Despite recommendations and an increased risk of breast cancer, most young women who were treated with chest radiation for a childhood cancer do not undergo appropriate mammography screening, according to a study published in today’s issue of the Journal of the American Medical Association.
”The risk of breast cancer begins to increase as early as eight years after radiation and the median [midpoint] age of breast cancer diagnosis ranges from 32 to 35 years," the authors wrote. By age 45 years, it is estimated that from 12 to 20 percent of women treated with moderate- to high-dose chest radiation will be diagnosed with breast cancer.
To characterize the breast cancer surveillance practices among female pediatric cancer survivors who were treated with chest radiation and identify correlates of screening, Kevin C. Oeffinger, MD, of Memorial Sloan-Kettering Cancer Center in New York City, and colleagues administered a 114-item questionnaire to a random sample of 625 women aged 25 through 50 years who had survived pediatric cancer, who had been treated with chest radiation and who were participating in the Childhood Cancer Survivor Study (CCSS), between June 2005 and August 2006.
Comparisons were made with similarly aged pediatric cancer survivors not treated with chest radiation and the CCSS sibling cohort—a North American cohort of long-term cancer survivors diagnosed from 1970-1986.
Of 1,976 cancer survivors and siblings who were contacted, 87.9 percent participated.
Among the 551 women with a history of chest radiation, 55 percent reported a screening mammogram in the past two years. In comparison, 40.5 percent of survivors without chest radiation and 37 percent of CCSS siblings reported a screening mammogram in the same time interval.
Notably, among women with a history of chest radiation, 47.3 percent of women younger than 40 years had never had a mammogram and only 52.6 percent of women aged 40 through 50 years were being regularly screened (two mammograms within four years).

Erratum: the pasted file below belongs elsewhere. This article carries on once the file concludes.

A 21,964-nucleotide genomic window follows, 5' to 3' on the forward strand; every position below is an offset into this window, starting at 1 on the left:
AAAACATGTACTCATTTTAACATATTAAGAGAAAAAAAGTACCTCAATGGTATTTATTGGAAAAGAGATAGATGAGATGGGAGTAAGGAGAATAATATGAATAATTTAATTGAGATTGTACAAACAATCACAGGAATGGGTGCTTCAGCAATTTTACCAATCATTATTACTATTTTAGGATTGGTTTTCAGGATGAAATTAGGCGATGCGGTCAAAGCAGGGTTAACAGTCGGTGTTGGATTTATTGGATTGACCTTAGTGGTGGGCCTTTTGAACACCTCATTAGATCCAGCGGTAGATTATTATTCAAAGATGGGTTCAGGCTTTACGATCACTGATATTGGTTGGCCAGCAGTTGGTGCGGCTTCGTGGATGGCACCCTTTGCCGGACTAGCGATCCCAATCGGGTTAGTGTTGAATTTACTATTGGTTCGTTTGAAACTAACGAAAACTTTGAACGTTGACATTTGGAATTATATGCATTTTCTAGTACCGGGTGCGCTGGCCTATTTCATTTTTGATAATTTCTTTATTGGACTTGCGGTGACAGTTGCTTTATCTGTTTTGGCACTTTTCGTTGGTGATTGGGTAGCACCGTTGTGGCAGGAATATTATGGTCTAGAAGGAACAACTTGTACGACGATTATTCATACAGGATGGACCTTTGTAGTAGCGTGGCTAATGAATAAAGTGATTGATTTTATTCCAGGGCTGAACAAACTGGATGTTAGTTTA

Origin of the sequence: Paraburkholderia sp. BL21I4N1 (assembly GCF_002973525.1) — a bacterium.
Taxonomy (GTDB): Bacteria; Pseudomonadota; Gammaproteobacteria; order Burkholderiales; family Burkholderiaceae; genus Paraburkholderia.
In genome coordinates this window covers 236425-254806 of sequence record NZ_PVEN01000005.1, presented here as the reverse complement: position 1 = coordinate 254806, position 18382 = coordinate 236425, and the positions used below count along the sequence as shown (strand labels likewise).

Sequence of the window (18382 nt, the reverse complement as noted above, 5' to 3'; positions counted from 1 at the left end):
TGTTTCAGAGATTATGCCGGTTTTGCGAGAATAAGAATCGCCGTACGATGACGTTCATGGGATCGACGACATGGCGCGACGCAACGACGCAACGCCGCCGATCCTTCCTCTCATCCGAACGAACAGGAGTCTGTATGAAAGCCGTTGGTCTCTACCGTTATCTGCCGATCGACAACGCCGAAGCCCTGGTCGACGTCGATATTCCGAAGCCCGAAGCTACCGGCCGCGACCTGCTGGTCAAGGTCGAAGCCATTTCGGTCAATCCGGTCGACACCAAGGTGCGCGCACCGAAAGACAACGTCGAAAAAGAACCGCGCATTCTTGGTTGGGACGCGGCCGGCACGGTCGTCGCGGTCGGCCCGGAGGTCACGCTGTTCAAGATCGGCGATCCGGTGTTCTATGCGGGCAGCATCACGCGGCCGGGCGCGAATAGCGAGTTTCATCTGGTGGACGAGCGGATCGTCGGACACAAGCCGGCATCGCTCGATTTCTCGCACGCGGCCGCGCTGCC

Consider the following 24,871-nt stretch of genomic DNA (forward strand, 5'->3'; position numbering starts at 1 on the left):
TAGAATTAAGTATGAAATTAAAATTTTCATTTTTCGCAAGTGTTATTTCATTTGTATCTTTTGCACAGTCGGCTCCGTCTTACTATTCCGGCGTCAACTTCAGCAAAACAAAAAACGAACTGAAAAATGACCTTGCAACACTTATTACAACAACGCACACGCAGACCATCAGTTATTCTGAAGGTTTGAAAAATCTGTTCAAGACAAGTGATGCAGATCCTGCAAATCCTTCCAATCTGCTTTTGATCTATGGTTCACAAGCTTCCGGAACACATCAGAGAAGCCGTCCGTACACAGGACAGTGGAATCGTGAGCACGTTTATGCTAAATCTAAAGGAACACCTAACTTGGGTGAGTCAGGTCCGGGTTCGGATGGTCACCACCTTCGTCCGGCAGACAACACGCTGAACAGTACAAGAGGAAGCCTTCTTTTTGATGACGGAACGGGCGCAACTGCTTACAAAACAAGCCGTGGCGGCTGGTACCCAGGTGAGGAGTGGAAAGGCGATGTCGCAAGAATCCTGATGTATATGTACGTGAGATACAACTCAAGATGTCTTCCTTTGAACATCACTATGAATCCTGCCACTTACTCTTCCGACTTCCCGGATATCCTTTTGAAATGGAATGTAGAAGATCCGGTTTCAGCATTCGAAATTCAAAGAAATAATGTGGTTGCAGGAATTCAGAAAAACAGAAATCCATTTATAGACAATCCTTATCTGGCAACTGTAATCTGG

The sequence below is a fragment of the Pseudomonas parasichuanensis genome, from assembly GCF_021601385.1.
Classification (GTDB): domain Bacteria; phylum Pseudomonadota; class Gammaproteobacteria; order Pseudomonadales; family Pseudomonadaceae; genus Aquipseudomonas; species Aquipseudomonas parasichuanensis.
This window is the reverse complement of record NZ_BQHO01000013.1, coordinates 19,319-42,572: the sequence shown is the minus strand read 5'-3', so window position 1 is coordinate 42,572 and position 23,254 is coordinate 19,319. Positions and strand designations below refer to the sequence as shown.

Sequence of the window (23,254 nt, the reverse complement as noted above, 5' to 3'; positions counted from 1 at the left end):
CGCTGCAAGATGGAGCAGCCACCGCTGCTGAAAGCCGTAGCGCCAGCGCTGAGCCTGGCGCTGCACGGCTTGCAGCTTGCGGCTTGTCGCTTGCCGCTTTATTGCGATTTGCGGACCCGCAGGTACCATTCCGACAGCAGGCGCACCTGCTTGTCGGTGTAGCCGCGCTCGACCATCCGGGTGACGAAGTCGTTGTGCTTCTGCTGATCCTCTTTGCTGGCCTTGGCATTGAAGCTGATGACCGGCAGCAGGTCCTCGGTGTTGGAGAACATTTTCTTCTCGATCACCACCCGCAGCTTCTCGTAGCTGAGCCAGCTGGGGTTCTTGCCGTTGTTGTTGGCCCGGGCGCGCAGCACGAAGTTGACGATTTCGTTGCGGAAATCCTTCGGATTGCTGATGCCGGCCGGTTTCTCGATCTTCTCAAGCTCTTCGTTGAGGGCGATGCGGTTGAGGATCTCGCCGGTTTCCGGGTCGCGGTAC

According to the authors, screening rates were higher among women who reported a physician recommendation than those who did not, and in multivariate models, the association was particularly strong for younger women.
“In this cohort of women who had childhood cancer treated with chest radiation, 63.5 percent of those aged 25 through 39 years and 23.5 percent of those aged 40 through 50 years had not had mammography screening for breast cancer within the previous two years despite a guideline recommendation that survivors of childhood cancer who were treated with chest radiation should undergo annual screening mammography,” the authors wrote.
"These include the relatively low uptake of screening mammography in a high-risk population, the importance of clinician recommendation to improve the uptake of screening mammography, and the continuing need to educate clinicians and patients about the risks of breast cancer after chest irradiation in childhood through well-designed education programs,” wrote Aliki J. Taylor, MD, PhD, of the University of Birmingham in England, and Roger E. Taylor, MD, of Swansea University in Wales, in an accompanying editorial.
“The risk of breast cancer after exposure to annual low-dose irradiation in the form of x-ray mammography should be explored in future studies as well as the role of [MRI] as a replacement for x-ray mammography rather than as an adjunctive examination in this group of young women. In addition, it is important to explore whether the rate of screening uptake could be improved if survivors were provided with screening at no extra cost,” Taylor and Taylor concluded.